There is evidence that the Neanderthals hunted big game and chemical analysis of their fossils shows that they ate significant amounts of meat supplemented with vegetation. Despite this mixed diet, nearly half of the Neanderthal skeletons studied show the effects of a diet deficient in nutrients.
Researchers have long debated whether Neanderthals also included human meat in their diets. It is not always easy to determine if cut marks on human bones are due to cannabilism, some other practice or even animal teeth, but in recent years new evidence has emerged that suggests some Neanderthals may indeed have been cannibals on occasions.
- At the site of Krapina Cave in Croatia, over 800 Neanderthal bones show evidence of cut marks and hammerstone fragments. The marrow-rich bones are missing and the marrow-poor bones are all in tact. Some argue that the evidence is inconclusive as the fragmentation of bones may have been caused by cave-ins and the bone cuts are different to the marks seen on reindeer bones. They claim the cut marks could be from secondary burial practises.
- Bones from Abri Moula in France show cut marks typical of butchery rather than simple ritual defleshing. The marks were also like those on the bones of roe deer, assumed to be food, found in the same shelter.
- The cave of El Sidron in Spain yielded hundreds of Neanderthal bones with cut marks, deliberate breaks for marrow extraction, and other signs that the bodies had been butchered for flesh in the same way as animals.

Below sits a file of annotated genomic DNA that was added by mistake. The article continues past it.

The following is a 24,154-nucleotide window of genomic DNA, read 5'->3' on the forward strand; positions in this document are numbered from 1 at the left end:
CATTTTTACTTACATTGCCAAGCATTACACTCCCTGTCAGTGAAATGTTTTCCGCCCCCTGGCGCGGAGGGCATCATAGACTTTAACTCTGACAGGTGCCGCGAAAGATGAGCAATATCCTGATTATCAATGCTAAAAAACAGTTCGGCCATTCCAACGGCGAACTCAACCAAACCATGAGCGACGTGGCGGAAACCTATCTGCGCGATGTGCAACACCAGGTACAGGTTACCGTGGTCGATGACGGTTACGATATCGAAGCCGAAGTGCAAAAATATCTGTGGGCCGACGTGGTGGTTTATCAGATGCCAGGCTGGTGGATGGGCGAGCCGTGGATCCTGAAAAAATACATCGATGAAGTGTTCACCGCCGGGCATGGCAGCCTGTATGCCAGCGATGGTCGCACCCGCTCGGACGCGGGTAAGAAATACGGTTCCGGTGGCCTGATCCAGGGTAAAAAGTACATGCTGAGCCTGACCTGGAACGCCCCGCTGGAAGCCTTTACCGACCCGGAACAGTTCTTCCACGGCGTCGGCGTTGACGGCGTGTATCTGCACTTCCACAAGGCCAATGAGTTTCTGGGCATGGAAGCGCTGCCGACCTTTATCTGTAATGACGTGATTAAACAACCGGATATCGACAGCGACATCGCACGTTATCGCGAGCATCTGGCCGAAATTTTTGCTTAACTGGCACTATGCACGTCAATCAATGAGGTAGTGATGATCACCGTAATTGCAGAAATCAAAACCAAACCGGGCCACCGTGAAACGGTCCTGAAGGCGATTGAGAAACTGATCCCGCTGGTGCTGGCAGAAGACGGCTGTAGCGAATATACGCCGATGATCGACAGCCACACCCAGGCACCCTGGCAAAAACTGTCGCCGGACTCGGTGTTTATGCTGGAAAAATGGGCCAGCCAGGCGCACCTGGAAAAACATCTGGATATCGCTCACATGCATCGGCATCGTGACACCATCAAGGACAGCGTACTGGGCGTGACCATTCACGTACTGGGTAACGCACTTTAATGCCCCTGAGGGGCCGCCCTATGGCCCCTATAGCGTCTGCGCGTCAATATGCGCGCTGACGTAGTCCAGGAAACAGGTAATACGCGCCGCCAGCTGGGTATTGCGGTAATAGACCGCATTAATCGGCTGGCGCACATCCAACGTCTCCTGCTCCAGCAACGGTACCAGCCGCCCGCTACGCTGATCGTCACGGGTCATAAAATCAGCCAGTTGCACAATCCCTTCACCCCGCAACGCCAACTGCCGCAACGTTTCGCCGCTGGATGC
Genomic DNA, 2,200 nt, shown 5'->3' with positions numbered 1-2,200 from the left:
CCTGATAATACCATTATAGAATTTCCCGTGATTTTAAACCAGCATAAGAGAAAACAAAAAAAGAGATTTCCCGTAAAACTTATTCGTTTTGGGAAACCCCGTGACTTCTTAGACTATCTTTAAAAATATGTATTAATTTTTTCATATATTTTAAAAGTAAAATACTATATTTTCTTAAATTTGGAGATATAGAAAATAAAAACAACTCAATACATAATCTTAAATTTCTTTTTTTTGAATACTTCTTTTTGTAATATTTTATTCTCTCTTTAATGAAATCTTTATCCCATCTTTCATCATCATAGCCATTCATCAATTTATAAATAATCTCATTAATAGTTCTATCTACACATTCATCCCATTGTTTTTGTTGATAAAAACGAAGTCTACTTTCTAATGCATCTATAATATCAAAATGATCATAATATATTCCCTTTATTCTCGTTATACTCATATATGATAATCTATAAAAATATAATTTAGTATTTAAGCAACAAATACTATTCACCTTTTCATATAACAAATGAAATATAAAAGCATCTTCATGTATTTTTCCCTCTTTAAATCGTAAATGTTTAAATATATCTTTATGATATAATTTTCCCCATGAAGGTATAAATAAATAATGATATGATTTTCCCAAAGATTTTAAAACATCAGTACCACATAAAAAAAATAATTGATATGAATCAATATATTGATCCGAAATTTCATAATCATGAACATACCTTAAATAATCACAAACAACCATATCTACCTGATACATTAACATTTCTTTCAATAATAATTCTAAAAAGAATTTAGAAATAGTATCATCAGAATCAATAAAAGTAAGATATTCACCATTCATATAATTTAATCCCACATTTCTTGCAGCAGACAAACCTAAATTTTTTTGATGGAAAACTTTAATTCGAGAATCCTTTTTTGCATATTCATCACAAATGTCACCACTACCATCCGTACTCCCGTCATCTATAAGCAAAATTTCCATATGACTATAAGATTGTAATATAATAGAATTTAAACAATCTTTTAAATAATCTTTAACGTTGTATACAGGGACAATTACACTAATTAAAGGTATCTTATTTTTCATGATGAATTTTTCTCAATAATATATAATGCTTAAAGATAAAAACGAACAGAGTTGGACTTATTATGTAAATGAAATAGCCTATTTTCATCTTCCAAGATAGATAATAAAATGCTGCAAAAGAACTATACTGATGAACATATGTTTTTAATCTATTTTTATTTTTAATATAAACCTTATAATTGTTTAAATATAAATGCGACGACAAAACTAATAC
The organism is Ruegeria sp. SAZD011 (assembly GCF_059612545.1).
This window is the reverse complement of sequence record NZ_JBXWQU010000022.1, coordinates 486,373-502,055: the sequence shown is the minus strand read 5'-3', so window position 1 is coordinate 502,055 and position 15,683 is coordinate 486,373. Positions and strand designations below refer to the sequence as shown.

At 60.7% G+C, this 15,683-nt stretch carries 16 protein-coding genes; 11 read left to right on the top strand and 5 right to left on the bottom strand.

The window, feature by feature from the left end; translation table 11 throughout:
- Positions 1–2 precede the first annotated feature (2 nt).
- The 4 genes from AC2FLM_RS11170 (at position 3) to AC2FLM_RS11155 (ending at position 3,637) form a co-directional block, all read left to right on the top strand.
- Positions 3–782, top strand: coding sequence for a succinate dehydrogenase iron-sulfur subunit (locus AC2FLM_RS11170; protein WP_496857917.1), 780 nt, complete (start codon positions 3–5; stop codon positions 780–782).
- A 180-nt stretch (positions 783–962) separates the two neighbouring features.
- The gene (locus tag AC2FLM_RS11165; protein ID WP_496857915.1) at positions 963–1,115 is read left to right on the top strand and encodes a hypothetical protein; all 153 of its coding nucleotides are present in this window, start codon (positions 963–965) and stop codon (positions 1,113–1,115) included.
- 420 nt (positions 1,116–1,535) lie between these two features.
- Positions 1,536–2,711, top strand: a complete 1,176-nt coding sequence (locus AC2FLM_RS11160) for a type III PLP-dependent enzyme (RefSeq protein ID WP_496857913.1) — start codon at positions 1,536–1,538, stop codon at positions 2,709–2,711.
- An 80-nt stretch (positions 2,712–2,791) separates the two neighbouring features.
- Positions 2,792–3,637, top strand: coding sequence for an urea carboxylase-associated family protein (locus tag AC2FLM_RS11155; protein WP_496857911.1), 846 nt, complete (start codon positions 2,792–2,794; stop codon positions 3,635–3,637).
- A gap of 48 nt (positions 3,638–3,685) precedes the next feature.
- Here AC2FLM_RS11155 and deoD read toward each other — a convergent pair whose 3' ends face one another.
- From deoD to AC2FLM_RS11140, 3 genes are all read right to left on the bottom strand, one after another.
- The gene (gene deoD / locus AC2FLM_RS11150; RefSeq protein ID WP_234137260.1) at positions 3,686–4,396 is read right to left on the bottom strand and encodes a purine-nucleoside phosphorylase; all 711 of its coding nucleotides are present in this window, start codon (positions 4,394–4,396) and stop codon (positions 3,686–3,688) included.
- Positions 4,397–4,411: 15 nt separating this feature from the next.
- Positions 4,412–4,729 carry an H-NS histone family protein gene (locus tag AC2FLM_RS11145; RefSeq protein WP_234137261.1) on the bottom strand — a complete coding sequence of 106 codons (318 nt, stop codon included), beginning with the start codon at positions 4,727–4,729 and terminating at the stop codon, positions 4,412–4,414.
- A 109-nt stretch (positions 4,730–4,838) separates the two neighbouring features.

What happened to the Neanderthals?
Neanderthals persisted for hundreds of thousands of years in extremely harsh conditions. They shared Europe for 10,000 years with Homo sapiens. Today they no longer exist. Beyond these facts the fate of Neanderthals has generated much debate.
Two main theories
Theory 1: They interbred with Homo sapiens sapiens on a relatively large scale. Followers of this theory believe that although Neanderthals as organisms no longer exist their genes were present in early modern Europeans and may still exist today. Interbreeding diluted Neanderthal DNA because there were significantly more Homo sapiens sapiens. Neanderthals were a sub-species of Homo sapiens rather than a separate species and hence their scientific name is Homo sapiens neanderthalensis.
Proponents of this theory cite the following as evidence:
- there are features of Neanderthals in some Cro-Magnon (Homo sapiens) populations. For instance the discoverers of the 24,000-year-old skeleton of a modern human boy from Lagar Velho in Portugal, argue that although the pelvis and facial morphology are sapien-like, the robusticity and limb proportions are more Neanderthal-like. As the age of the skeleton is later than the time of the last known Neanderthal, these features must represent significant interbreeding and transmission of DNA between modern humans and Neanderthals. Cro-magnon remains from Vogelherd in Germany and Mladec in the Czech Republic also exhibit a Neanderthal-like projection of the occipital bun at the back of the skull, more so than in later Homo sapiens.